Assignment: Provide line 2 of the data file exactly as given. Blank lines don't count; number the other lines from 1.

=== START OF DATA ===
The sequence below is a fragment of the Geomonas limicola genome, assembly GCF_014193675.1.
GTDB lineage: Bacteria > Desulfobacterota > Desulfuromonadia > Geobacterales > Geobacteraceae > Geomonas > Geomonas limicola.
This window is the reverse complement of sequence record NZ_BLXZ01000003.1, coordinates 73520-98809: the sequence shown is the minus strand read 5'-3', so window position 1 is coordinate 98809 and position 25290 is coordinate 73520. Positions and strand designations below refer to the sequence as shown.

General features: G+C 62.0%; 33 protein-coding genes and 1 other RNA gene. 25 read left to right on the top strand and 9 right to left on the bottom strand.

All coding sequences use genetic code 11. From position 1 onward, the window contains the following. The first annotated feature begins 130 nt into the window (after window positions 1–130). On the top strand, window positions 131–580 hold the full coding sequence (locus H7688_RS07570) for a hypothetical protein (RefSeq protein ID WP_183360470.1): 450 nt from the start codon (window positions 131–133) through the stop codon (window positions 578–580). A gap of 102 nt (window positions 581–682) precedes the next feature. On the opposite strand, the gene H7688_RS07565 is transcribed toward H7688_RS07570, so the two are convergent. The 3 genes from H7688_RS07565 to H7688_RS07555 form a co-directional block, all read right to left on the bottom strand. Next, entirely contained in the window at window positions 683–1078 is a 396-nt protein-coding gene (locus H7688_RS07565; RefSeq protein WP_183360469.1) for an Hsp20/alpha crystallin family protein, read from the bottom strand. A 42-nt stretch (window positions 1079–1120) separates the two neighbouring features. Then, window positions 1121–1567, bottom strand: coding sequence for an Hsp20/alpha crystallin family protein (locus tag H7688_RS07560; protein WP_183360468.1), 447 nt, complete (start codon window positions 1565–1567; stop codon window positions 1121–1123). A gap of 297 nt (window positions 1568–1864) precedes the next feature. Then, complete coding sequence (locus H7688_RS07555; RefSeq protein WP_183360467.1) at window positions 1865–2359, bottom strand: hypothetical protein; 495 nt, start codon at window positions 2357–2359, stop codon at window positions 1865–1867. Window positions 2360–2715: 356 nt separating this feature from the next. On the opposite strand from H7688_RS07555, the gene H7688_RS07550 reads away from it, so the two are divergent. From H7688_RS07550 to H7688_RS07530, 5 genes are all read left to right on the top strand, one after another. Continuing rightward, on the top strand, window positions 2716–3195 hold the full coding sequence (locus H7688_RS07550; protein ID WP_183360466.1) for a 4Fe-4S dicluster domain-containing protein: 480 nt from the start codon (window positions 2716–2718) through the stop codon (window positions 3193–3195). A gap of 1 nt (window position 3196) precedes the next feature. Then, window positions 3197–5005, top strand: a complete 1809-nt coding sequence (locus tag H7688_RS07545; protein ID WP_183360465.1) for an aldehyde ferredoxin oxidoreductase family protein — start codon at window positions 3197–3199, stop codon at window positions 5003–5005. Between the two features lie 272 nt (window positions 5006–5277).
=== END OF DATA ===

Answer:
GTDB lineage: Bacteria > Desulfobacterota > Desulfuromonadia > Geobacterales > Geobacteraceae > Geomonas > Geomonas limicola.